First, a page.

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CAphyl

I adapted the Hamelman recipe below, as I really wanted to make a multi-grain bread with a soaker. I didn't have any bulghur, so I used cous cous instead. I continue to go for the bold crust, so I allow a little extra time on the bake.

It is just so much fun getting that soaker going, isn't it?

The liquid levain got so bubbly and smelled great.  I had to push this a bit, as I indicated in the recipe below.

I love my covered baker and used it for this recipe. I have started using the oblong covered baker a bit more with better results than my early bakes.  I never tried this before, but for this bake I proofed the dough in the baker (with a bit of cornmeal underneath) and pre-heated the lid. I have always found it difficult to transfer the proofed dough to the baker, even using parchment paper.  This new system worked well, with a nice bake underneath and a bold bake on top.  In fact, in the past the bread would be a little overdone underneath, and this was just about perfect, so I think this is my new method for this baker. There was good oven spring as well and decent height.

I am always concerned about the crumb, but it was fine for a dense bread like this.

I got in trouble with my husband as I snatched his sandwich for a photo just as he was getting ready to take a bite!  The bread was crusty, tangy and very nutty.  Delicious.  It's nice to know that you can vary the soaker and still have very good results.  Phyllis

Five-Grain Levain Bread

Adapted from Jeffrey Hamelman’s Bread: A Baker's Book of Techniques and Recipes

Makes 3 medium loaves
Overall formula
Bread flour 680 g
Whole wheat flour 226 g
Cous cous 82 g (I didn’t have Bulghur as called for in the recipe, so I used the same amount of cous cous)

Flaxseeds 82 g

Sunflower seeds 71 g

Oats 71 g

Water 890 g
Salt 22 g

Total 2.13 kg


Liquid Levain build
Bread flour 226.8 g
Water 283.5 g
Mature culture (liquid)  45 g


Soaker

Cous cous 82 g

Flaxseeds 82 g

Sunflower seeds 71 g

Oats 71 g

Water, boiling 400 g

Salt 5 g (1 teaspoon)

 

Final Dough
Bread flour 453 g
Whole-wheat flour  226 g
Water 250 g

Salt 17 g (1 tablespoon)
Soaker all of the above
Levain all less 3 tablespoons

 

Baker Percentage

Bread flour 75%

Whole wheat flour 25%

Cous cous  9.2%

Flaxseeds 9.2%

Sunflower seeds 7.7%

Oats 7.7%

Water 98%

Salt 2.5%
Total 235.1%

METHOD

  1. Liquid-levain build: Make the final build 12 - 16 hours before the final mix.  I ran out of time, so I accelerated this to seven hours, placing the hot soaker on top of the levain build bowl.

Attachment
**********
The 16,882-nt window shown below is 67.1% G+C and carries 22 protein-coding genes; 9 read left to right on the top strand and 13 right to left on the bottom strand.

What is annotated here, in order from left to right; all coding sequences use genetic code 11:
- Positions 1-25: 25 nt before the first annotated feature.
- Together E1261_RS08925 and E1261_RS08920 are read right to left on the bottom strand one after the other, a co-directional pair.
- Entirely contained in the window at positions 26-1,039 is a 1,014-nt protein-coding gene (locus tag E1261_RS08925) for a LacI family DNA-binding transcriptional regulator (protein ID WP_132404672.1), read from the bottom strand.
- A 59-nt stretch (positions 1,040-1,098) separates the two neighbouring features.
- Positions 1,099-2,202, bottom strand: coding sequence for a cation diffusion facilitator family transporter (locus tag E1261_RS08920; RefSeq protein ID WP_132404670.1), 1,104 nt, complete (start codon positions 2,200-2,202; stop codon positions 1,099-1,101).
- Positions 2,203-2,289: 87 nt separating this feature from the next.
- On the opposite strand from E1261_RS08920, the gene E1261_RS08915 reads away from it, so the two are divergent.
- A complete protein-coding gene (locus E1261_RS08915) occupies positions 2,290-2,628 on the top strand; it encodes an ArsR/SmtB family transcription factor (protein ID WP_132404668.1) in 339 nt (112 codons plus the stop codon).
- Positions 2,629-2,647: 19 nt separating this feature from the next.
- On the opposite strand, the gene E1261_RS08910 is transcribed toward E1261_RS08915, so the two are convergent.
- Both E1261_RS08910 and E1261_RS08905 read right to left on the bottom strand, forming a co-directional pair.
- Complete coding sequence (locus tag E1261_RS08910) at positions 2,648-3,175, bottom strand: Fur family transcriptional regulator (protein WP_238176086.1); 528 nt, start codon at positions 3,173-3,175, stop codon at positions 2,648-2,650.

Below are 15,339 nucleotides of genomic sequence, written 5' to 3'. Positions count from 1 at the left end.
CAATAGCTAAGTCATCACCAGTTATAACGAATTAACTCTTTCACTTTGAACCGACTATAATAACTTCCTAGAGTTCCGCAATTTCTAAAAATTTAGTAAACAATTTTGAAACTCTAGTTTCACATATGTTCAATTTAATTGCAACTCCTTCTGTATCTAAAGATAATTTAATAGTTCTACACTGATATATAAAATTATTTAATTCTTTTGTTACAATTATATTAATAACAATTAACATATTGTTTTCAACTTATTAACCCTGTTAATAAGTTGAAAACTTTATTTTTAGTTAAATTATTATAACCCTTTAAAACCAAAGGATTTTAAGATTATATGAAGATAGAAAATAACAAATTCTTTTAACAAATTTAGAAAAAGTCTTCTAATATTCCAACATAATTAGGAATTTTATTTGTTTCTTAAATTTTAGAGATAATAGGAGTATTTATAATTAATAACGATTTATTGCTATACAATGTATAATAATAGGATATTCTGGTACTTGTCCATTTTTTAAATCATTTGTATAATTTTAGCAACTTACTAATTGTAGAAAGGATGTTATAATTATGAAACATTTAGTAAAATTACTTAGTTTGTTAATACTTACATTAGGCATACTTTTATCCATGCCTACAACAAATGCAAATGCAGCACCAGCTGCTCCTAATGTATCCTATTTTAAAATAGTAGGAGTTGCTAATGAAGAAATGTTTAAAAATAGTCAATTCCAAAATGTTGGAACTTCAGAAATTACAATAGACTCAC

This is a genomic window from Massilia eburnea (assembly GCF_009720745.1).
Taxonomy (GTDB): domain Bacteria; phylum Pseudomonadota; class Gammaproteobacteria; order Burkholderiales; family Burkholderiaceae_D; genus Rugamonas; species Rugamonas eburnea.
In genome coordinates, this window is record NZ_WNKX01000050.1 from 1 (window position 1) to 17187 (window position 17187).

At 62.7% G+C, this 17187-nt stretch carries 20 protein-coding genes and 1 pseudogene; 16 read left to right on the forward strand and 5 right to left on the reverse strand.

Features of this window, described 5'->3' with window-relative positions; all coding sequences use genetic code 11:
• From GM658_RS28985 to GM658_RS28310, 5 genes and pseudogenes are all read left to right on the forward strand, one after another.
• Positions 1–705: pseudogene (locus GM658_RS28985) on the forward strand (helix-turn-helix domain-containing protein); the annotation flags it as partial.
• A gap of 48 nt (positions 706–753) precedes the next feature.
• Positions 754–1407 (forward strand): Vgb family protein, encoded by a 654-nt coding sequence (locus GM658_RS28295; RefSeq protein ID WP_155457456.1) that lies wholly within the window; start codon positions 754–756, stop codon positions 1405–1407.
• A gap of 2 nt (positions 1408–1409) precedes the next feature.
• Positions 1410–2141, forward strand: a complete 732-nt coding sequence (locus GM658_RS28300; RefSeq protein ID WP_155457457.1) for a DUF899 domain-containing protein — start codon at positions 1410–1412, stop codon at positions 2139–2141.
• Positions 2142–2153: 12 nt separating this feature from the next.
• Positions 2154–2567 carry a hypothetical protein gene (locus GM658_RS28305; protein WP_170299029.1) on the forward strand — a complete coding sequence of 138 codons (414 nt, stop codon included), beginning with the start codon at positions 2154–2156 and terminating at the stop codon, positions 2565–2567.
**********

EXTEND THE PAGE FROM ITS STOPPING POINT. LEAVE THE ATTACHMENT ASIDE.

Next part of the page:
2.  Soaker: Make the soaker at the same time when making levain build. Pour the boiling water over the grain blend and salt, mix thoroughly. Put it in a covered container and sit at room temperature.

3.  Mixing: Add all the ingredients to the mixing bowl except the salt. Mix or stir the ingredients together until it becomes a shaggy mass. Cover the bowl with cling wrap or plastic bag and let it stand for an autolyse phase for 20 -60 minutes. At the end of the autolyse, sprinkle the salt over the surface of the dough and mix on a medium speed for 3 -5 minutes until the medium gluten development is achieved.

4.  Bulk fermentation: 1 to 1 ½ hours or 2 hours if the dough is retarded overnight. (I bulk fermented for 2 hours with a fold over with my dough scraper at the 1 hour mark).

5.  Folding: If the fermentation is 1 ½ hours, fold once after 45 minutes.

6.  Dividing and shaping: Divide the dough into three equal pieces, pre-shape the dough into round. Cover the dough with tea towel and let it rest for 15 minutes. Final-shape the dough into either oblong or round. (I froze the other two loaves, which were a touch smaller than the one I baked.  It will be interesting to see how these come out when I bake them later).

7.  Final fermentation (proofing): Retard the loaves in the refrigerator over night.

(I baked my loaf in my covered baker.  I proofed the loaf in the bottom of the covered baker with cornmeal on the bottom.  I preheated the top of the baker at 500 degrees and allowed the loaf to warm up at room temperature while the oven preheated.  I baked the loaf with the cover on for 30 minutes at 500 degrees and then took the lid off and lowered the oven to 435 degrees convection.  If you don’t have a covered baker, the original recipe instructions follow).

8.  Baking: with normal steam, 235C for 40 45 mins, turn the loaves half way through the bake.

 

CAphyl's picture
CAphyl

I was inspired by Syd's bake to try my first Pain de Campagne.  I wasn't happy with the first bake, although my husband really enjoyed the taste and texture of the bread.  It was extremely light and made great sandwiches. As I often do, I froze the other half of the dough to make at a later date, and I baked it today.  As usual, my second bake from the frozen loaf turned out better than the first bake from fresh.  The first loaf didn't get much height, but had good crumb. The second loaf had much better oven spring and more height. Both had excellent, tangy taste. I have made a crumb comparison between the two loaves below. The first crumb shot is from the fresh loaf; the second is from the bake today.